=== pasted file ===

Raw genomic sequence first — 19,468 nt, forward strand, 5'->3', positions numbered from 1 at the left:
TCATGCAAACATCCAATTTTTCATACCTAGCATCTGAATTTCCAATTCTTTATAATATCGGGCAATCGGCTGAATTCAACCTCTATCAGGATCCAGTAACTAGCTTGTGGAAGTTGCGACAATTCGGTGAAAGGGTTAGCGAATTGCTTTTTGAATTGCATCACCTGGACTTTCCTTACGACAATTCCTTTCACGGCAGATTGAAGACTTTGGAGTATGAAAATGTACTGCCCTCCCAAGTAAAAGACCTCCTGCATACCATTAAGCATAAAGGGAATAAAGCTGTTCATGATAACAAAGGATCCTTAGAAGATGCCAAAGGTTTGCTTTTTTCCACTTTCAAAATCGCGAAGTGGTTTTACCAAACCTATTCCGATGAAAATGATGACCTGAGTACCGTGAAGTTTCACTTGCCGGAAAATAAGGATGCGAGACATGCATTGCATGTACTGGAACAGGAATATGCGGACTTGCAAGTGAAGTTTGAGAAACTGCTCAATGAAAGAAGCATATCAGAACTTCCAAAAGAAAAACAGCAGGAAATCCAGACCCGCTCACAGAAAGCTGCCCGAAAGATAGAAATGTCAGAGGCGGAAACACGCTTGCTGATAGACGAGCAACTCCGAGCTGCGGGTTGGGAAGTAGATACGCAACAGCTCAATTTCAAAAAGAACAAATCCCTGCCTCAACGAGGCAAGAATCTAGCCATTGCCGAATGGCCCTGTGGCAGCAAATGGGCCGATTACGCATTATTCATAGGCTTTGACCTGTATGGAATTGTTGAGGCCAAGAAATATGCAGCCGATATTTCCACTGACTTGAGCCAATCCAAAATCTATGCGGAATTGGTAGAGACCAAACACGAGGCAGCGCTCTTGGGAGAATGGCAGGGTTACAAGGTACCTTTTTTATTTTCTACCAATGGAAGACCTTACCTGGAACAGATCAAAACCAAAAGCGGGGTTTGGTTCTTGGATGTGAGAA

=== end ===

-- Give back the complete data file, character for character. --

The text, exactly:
Raw genomic sequence first — 19,468 nt, forward strand, 5'->3', positions numbered from 1 at the left:
TCATGCAAACATCCAATTTTTCATACCTAGCATCTGAATTTCCAATTCTTTATAATATCGGGCAATCGGCTGAATTCAACCTCTATCAGGATCCAGTAACTAGCTTGTGGAAGTTGCGACAATTCGGTGAAAGGGTTAGCGAATTGCTTTTTGAATTGCATCACCTGGACTTTCCTTACGACAATTCCTTTCACGGCAGATTGAAGACTTTGGAGTATGAAAATGTACTGCCCTCCCAAGTAAAAGACCTCCTGCATACCATTAAGCATAAAGGGAATAAAGCTGTTCATGATAACAAAGGATCCTTAGAAGATGCCAAAGGTTTGCTTTTTTCCACTTTCAAAATCGCGAAGTGGTTTTACCAAACCTATTCCGATGAAAATGATGACCTGAGTACCGTGAAGTTTCACTTGCCGGAAAATAAGGATGCGAGACATGCATTGCATGTACTGGAACAGGAATATGCGGACTTGCAAGTGAAGTTTGAGAAACTGCTCAATGAAAGAAGCATATCAGAACTTCCAAAAGAAAAACAGCAGGAAATCCAGACCCGCTCACAGAAAGCTGCCCGAAAGATAGAAATGTCAGAGGCGGAAACACGCTTGCTGATAGACGAGCAACTCCGAGCTGCGGGTTGGGAAGTAGATACGCAACAGCTCAATTTCAAAAAGAACAAATCCCTGCCTCAACGAGGCAAGAATCTAGCCATTGCCGAATGGCCCTGTGGCAGCAAATGGGCCGATTACGCATTATTCATAGGCTTTGACCTGTATGGAATTGTTGAGGCCAAGAAATATGCAGCCGATATTTCCACTGACTTGAGCCAATCCAAAATCTATGCGGAATTGGTAGAGACCAAACACGAGGCAGCGCTCTTGGGAGAATGGCAGGGTTACAAGGTACCTTTTTTATTTTCTACCAATGGAAGACCTTACCTGGAACAGATCAAAACCAAAAGCGGGGTTTGGTTCTTGGATGTGAGAA